Florida State University has been awarded a five-year, $614,584 grant from the Florida Department of Health’s Sexual Violence Prevention Program.
The grant will fund the Health Promotion Department in University Health Services to activate bystanders to reduce sexual violence, relationship violence and stalking. The grant is one of 13 awarded in Florida.
In addition, the Health Promotion Department has received a $10,000 grant for the second time from the Avon Foundation for Women through its Speak Out Against Domestic Violence. The Avon grant is one of 25 campus grants awarded to colleges nationwide.
Young women ages 16 to 24 experience the highest rates of dating violence, sexual assault and stalking. Since the Violence Against Women Act (VAWA) was passed, a variety of initiatives have been developed on the issues of gender violence — particularly sexual assault — to provide resources for college campuses to reduce violence. Although much has been learned, there is a great deal more that can be accomplished to implement effective campuswide policies and prevention practices to prevent and reduce incidences of violence.
“We are honored to be recipients of these grants that will help us implement the evidenced-informed Green Dot bystander intervention program here at FSU,” said Kori Pruett, sexual violence prevention coordinator. “We know that members of our community are experiencing power-based violence, and we know that we can do something to change that.”
Green Dot is an organization that promotes violence prevention through peer and cultural influence.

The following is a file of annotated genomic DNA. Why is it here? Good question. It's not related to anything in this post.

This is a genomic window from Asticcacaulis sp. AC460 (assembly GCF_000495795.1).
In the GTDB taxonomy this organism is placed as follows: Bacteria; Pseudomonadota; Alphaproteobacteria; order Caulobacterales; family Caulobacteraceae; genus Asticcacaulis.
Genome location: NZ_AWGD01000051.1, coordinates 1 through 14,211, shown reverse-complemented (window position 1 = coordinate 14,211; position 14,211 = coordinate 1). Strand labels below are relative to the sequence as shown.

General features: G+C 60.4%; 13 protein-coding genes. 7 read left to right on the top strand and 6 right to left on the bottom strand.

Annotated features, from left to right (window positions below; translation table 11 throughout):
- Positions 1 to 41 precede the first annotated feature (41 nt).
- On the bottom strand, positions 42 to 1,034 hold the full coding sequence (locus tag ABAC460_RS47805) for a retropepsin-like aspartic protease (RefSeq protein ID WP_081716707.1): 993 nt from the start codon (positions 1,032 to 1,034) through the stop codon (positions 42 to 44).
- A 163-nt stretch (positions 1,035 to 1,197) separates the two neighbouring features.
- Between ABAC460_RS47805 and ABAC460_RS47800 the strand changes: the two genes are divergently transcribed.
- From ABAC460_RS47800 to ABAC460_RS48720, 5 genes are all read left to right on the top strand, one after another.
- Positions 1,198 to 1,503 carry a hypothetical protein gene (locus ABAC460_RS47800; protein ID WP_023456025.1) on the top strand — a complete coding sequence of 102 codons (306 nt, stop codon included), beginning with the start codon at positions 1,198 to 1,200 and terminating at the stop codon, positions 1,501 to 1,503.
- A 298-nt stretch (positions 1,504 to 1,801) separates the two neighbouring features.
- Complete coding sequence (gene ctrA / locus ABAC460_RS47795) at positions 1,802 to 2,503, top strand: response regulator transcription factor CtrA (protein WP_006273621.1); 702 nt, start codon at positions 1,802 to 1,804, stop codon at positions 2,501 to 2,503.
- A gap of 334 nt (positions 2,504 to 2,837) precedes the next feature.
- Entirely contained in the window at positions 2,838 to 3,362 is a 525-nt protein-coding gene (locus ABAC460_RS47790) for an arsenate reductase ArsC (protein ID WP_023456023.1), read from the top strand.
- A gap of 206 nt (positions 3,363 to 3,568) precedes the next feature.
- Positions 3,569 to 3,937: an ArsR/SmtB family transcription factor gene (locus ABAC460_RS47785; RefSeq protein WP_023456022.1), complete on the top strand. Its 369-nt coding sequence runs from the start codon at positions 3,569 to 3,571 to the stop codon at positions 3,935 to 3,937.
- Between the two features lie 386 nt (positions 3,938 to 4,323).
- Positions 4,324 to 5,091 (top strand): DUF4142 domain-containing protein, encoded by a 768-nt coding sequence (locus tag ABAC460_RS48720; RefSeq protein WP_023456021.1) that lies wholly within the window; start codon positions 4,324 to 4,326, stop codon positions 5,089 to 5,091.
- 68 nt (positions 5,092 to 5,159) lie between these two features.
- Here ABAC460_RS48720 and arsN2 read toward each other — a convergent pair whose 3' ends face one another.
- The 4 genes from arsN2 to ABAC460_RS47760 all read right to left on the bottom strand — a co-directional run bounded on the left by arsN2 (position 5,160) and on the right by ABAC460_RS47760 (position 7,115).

FSU currently has several prevention initiatives underway, including an online sexual violence prevention program for first-year students, outreach initiatives and discussions about healthy relationships.
“Through our campuswide Coordinated Community Response Team, faculty, staff and students collaborate to create a culture of care for our students,” said Rose Rezaei, assistant director of health promotion.
The Health Promotion Department also coordinates campuswide efforts on high-risk drinking prevention, sexual health and nutrition and eating disorder prevention.
“From a public health perspective, Green Dot utilizes several evidenced-informed theories and strategies, and we are confident that this initiative will help reduce interpersonal violence on our campus,” said Amy Magnuson, director of health promotion.
The funding for Green Dot began Nov. 1 and will continue for five years. A large campuswide kickoff of Green Dot at Florida State is scheduled for the spring of 2016.
To learn more about the Green Dot Etcetera Strategy, visit https://www.livethegreendot.com/gd_strategy.html to access information about this comprehensive approach to violence prevention that capitalizes on the power of peer and cultural influence across all levels of the socio-ecological model.
To learn more about the Avon Foundation for Women, visit www.avonfoundation.org to access information about Speak Out Against Domestic Violence.